4. The trait that I find most deplorable in people — more than ignorance, arrogance, or pretension — is when people complain but do nothing to be part of a solution. I’m all for sarcasm and wit, and will admit to feeling apathetic at my low points, but I find those who — no matter how intelligently — bitch and moan about things (life, work, politics, kids, schools, health, whatever) and don’t show the initiative to try something different to change the situation, to be closed-minded, resistant people who are a bore to be around.

5. I decided to have children early in my career because I wanted my parents around for as much of my childrens’ lives as possible, because the earlier a woman gives birth the better the outcomes for both mother and child, and because I think it’s ridiculous that women in academics have to ‘delay’ having children inorder to be seen as ‘serious’. But now that I have children, I must admit that it has slowed me down (not necessarily a bad thing) and because of how it has impacted my particular circumstances, I know it has limited my intended international health career. I have no idea what I will do or what will happen after I graduate.

6. The first time Paul and I locked eyes, as he walked up to the booth where I was selling tickets to a play, I felt a shock run through me. We had dinner the following night, went hiking at Mountain Lake (where the movie ‘Dirty Dancing’ was filmed) the day after that, and have been together since then. Until I met Paul, I thought love at first sight was a ridiculous, foolish notion, based on lust, not true companionship. With this, as with other things I’m always learning, I was happy to be wrong.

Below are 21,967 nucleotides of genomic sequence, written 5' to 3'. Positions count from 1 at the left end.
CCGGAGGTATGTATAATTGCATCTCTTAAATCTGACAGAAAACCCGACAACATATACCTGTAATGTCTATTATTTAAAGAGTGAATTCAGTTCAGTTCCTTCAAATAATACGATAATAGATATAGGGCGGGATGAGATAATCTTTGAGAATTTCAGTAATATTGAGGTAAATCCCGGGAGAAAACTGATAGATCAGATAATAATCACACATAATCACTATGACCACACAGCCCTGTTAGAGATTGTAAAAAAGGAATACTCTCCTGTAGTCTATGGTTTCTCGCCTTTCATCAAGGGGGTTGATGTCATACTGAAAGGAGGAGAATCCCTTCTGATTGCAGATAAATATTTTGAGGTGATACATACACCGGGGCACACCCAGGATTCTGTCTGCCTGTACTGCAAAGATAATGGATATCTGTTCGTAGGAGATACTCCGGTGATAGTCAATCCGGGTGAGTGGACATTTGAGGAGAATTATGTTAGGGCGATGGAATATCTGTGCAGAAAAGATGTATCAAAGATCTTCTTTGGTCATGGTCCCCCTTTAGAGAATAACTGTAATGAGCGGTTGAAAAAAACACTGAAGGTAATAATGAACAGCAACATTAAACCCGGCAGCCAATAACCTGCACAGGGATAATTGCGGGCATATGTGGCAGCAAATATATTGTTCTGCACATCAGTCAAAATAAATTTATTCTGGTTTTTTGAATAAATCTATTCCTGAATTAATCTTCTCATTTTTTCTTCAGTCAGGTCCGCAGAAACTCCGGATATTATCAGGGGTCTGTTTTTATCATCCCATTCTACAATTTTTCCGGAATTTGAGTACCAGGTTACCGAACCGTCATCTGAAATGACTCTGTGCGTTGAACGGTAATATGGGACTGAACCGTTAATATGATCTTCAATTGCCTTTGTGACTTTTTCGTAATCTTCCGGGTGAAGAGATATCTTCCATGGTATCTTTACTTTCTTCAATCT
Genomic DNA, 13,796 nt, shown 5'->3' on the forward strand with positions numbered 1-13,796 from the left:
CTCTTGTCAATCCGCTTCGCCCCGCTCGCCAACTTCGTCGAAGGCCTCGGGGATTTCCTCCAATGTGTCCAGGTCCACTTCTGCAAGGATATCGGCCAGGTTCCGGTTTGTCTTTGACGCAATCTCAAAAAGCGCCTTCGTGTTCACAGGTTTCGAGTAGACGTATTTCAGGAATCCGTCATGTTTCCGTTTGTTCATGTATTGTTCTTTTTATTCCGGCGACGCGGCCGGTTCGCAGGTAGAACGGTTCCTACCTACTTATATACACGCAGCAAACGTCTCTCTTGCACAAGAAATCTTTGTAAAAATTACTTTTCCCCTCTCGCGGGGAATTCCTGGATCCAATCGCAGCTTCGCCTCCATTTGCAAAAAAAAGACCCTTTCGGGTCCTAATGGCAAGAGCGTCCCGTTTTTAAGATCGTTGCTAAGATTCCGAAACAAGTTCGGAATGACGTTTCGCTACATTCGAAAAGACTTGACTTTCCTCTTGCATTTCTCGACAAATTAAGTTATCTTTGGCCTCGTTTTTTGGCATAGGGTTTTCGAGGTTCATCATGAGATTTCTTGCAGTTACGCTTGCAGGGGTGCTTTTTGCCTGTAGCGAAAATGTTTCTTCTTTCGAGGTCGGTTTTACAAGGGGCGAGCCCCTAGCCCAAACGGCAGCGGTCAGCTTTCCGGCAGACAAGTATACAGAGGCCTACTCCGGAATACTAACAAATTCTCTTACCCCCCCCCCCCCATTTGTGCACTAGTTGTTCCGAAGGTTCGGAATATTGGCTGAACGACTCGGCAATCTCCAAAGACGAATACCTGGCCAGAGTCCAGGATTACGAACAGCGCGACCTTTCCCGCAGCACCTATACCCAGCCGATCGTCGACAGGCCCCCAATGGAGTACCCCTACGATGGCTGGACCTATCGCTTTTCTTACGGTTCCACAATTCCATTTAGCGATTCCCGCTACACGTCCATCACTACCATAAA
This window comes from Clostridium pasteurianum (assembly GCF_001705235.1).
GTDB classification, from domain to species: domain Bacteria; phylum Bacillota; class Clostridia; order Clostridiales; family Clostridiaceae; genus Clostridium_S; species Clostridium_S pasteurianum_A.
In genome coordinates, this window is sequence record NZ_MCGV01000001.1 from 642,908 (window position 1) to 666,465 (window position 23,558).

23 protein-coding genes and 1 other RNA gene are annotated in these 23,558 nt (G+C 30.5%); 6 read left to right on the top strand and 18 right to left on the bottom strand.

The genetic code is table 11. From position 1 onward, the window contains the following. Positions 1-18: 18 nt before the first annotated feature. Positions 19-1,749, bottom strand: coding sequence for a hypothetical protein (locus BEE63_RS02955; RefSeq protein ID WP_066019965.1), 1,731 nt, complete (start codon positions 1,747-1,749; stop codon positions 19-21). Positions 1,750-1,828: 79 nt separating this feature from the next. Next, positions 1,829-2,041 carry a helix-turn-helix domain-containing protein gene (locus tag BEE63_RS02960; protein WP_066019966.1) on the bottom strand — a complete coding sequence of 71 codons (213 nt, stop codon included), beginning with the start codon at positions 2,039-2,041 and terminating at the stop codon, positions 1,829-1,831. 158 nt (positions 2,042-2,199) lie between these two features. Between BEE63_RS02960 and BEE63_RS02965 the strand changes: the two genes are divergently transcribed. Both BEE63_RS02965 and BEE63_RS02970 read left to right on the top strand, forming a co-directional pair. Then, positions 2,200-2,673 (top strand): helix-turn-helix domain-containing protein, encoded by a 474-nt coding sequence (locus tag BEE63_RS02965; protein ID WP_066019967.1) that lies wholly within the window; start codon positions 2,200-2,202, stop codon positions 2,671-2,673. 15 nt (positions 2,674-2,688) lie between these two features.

Now I’m suppose to tag 6 others, which gets me all freshman-lunchroom anxious. Maybe if I admitted in one of my 6 random things that I was a total nerd that it would clear up any misconceptions I have regarding whether anyone will actually respond. (In other words, I expect no one.) But I’ll work with optimism and with the spirit of getting to know people whose blogs I’ve recently found and am enjoying. Here’s my list:

Su, because she has a 5-year old son, plays the piano, and is very likely someone who can correctly pronounce my last name in one try. (And also because I find her writing inspiring.)

Jen, because she rocks an incredible job, is moving to a paradise where everything will be different and so much will be same, and because there is so much that can be done.

Magpie, because “filch” still wins out as my current favorite word.

…and I can’t think of anyone else because it’s Will’s 5th Birthday and my brain is occupied with intense ponderings over the passage of time and how I could possibly have a 5 year old and be just 23 years old? (If you’re reading this — please feel the love, and take the tag if the mood strikes.)